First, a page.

Congressional Budget to Reduce Medicare Reimbursement for PhysiciansDecember 21, 2022
Nashville, TN — This week the House and Senate Appropriations Committees unveiled a $1.7 trillion government funding bill for fiscal year 2023. In the legislation, physicians avoided a CMS-proposed fee schedule cut of 4.5%, but will incur a 2% cut in Medicare payment in 2023 and another 1.25% reduction in 2024. TMA was part of a coalition advocating to avoid the cuts altogether.
Over the past year, TMA contacted congressional representatives and addressed the level of physician reimbursement relative to that of other Medicare providers. TMA officials met with Tennessee lawmakers in February and again in the summer about the issues surrounding fair physician reimbursements in Medicare.
During these meetings, physicians asked congressional members to reevaluate the fee system for Medicare and factor in an annual adjustment for physician fees to keep up with inflation, cover the cost of running medical practices and invest in innovation.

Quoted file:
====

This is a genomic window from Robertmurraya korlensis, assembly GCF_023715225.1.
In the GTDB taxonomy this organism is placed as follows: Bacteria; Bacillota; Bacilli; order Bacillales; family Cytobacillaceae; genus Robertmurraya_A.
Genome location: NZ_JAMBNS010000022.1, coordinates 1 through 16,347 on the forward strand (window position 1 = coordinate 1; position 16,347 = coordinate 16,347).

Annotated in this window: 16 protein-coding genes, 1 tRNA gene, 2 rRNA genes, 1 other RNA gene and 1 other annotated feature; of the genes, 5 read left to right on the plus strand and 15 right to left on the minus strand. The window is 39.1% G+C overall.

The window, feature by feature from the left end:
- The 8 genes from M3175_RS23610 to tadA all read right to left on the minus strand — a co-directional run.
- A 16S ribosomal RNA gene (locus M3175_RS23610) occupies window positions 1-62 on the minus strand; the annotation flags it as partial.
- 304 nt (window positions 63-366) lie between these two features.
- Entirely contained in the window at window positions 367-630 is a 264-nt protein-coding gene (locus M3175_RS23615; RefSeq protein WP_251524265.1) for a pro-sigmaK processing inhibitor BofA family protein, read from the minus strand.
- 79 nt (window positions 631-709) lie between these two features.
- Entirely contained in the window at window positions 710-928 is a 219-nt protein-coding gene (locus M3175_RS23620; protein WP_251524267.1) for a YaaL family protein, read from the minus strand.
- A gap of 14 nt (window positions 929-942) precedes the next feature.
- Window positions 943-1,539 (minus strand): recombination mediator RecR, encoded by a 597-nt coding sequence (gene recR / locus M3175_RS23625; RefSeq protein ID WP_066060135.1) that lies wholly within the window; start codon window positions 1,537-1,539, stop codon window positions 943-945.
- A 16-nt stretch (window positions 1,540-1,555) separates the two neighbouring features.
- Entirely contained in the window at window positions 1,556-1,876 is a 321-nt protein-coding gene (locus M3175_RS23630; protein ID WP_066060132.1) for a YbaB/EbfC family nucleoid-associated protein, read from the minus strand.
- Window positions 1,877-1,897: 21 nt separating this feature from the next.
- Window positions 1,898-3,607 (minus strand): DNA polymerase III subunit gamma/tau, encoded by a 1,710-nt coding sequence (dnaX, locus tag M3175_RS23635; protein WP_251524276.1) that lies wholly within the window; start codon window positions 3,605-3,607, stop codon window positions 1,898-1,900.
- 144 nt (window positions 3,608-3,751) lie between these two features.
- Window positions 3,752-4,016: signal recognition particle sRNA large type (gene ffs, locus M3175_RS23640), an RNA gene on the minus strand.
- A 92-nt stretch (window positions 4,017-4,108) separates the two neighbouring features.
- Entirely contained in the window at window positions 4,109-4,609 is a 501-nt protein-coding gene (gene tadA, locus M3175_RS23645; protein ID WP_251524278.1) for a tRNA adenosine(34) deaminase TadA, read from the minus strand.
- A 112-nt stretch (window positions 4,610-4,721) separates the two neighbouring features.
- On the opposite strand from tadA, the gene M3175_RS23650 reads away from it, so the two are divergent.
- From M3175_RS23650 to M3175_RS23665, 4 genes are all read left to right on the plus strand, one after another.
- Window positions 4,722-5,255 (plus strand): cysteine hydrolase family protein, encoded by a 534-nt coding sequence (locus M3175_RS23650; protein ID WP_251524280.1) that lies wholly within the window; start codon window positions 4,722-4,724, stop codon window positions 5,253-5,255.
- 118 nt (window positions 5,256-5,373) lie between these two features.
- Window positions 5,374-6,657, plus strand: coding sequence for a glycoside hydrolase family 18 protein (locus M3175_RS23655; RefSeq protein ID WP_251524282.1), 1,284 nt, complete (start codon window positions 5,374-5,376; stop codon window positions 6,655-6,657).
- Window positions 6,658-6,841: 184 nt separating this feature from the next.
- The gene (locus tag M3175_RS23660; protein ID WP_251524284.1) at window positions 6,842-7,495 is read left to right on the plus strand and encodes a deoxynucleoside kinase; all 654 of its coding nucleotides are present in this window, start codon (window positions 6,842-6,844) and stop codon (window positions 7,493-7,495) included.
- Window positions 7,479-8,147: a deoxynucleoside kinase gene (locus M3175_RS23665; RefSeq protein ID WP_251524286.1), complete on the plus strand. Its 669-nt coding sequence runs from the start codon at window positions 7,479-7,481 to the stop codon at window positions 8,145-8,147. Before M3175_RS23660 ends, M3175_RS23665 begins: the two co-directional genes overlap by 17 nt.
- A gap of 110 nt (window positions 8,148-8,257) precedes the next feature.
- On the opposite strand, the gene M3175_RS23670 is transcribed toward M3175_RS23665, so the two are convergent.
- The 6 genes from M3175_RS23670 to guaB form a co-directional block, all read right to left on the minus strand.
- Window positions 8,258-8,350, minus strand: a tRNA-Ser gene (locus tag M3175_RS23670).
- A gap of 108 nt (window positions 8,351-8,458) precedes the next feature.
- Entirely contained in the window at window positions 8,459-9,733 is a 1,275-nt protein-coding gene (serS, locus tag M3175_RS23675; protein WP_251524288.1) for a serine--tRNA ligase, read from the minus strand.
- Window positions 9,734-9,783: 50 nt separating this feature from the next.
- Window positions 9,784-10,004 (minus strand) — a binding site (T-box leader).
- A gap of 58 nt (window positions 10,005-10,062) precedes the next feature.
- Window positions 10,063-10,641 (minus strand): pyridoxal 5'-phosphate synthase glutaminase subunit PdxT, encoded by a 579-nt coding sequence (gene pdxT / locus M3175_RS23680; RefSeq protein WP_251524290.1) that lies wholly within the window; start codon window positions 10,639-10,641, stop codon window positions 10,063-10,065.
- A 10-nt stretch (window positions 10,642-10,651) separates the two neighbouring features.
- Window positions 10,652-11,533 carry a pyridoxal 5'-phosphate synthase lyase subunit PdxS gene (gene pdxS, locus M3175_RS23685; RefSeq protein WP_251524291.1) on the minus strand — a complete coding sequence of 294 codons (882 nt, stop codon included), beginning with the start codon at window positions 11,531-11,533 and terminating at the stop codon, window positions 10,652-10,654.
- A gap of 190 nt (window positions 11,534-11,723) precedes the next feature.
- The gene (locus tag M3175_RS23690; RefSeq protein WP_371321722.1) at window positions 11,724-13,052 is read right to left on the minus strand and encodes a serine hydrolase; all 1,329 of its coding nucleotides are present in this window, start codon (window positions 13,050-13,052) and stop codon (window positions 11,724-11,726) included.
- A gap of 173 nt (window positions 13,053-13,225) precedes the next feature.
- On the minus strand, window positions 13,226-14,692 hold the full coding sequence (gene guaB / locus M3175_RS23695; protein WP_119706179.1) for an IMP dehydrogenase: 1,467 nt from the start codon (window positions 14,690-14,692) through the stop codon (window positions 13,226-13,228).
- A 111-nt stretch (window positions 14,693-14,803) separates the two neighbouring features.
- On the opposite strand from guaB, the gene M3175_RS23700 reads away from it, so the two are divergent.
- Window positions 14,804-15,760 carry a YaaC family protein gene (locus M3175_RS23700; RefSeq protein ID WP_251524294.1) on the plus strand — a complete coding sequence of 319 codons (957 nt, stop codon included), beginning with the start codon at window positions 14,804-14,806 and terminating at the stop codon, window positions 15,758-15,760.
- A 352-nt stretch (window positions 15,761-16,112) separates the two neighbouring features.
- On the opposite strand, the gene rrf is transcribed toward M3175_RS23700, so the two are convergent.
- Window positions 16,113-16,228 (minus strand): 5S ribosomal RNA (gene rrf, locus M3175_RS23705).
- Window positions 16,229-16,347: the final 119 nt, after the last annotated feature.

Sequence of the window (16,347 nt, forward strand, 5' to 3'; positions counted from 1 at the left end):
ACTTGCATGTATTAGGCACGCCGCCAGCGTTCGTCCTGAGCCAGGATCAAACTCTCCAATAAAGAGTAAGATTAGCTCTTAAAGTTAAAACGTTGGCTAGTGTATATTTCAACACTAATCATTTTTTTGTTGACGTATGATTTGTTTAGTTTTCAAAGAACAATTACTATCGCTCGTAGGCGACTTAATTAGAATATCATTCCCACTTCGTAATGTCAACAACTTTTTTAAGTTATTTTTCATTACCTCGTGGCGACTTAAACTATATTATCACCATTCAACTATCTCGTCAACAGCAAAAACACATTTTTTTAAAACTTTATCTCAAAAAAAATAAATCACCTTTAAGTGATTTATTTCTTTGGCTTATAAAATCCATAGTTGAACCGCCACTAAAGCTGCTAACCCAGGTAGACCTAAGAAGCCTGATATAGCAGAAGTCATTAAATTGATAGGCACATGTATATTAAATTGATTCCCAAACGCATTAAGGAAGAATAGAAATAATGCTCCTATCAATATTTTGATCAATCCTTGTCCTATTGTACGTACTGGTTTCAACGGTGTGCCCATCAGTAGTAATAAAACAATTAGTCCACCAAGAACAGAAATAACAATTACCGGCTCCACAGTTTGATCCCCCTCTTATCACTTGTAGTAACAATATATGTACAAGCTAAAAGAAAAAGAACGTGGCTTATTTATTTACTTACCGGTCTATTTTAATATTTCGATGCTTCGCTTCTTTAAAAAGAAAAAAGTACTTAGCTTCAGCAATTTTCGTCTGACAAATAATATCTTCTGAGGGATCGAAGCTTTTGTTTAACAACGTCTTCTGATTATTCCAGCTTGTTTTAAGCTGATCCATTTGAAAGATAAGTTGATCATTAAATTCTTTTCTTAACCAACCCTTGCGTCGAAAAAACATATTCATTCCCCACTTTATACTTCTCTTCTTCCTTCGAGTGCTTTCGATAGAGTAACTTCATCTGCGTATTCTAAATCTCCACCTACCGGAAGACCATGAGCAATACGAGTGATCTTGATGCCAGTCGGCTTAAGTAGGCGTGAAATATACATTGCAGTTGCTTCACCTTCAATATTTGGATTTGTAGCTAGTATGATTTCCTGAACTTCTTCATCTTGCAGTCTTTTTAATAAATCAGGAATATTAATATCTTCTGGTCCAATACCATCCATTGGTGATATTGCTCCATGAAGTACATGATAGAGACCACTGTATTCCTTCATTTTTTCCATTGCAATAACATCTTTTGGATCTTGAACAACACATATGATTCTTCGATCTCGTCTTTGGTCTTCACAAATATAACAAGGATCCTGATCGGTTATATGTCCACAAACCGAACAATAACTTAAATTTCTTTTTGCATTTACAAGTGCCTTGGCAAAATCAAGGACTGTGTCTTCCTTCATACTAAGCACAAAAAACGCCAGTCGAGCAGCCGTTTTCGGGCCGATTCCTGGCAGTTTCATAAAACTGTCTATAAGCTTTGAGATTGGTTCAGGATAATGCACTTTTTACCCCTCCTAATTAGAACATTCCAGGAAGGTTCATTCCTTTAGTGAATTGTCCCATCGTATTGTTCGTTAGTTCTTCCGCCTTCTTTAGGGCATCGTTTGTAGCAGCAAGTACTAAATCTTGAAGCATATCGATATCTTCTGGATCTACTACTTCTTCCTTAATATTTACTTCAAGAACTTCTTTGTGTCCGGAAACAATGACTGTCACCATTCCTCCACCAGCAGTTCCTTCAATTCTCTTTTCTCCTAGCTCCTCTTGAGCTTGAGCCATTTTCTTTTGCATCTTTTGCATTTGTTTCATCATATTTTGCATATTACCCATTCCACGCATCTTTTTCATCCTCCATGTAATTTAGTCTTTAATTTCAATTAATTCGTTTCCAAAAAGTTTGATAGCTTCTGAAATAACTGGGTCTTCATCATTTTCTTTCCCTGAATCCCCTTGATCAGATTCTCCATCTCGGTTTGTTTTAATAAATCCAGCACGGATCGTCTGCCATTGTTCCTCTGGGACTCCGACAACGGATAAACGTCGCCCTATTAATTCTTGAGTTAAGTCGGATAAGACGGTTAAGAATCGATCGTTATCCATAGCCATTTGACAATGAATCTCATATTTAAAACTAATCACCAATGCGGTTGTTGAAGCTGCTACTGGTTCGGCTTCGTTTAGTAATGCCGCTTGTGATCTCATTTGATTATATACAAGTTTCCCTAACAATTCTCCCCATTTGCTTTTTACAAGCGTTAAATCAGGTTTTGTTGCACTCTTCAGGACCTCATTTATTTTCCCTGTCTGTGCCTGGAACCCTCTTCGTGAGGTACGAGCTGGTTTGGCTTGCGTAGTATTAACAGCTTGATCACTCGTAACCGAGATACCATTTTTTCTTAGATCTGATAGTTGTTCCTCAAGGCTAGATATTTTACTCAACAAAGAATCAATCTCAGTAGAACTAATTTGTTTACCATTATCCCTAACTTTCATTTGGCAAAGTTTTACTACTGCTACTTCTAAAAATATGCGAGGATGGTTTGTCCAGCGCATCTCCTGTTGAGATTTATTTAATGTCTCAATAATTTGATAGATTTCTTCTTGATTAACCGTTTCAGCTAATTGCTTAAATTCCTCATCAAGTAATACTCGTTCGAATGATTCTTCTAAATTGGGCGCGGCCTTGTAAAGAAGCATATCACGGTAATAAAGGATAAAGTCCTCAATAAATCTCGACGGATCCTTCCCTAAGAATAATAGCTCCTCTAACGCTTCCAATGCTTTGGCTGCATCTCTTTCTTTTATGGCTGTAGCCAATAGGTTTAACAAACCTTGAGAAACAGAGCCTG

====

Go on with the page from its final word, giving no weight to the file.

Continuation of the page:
“Not only were physicians denied a cost of inflation adjustment, they are receiving a 2% cut, essentially taking back the Covid bump over the next two years,” said TMA CEO Russ Miller. “I do not think anyone will appreciate only getting a 2% cut instead of 8% cut when other providers are getting positive adjustments. This reduction sends a very poor message to all physicians in Medicare."
Physicians received a 2% Covid-19 bonus payment increase the last two years, but it was set to expire as part of the American Rescue Plan. In this omnibus budget deal, Congress is poised to extend the Advanced Alternative Payment (APM) Model participation incentive at a reduced rate of 3.5%. It will then delay a scheduled increase in patient and revenue requirements to qualify for incentives for one year, according to an article published by the AMA.
Doctors faced as much as 8.5% in 2023 Medicare pay cuts, but an advocacy campaign led by the AMA and joined by more than 150 organizations representing over one million physicians and other health care clinicians helped stave off many of the reductions.
Lawmakers have until Dec. 23 to clear the 2023 Omnibus Appropriations bill.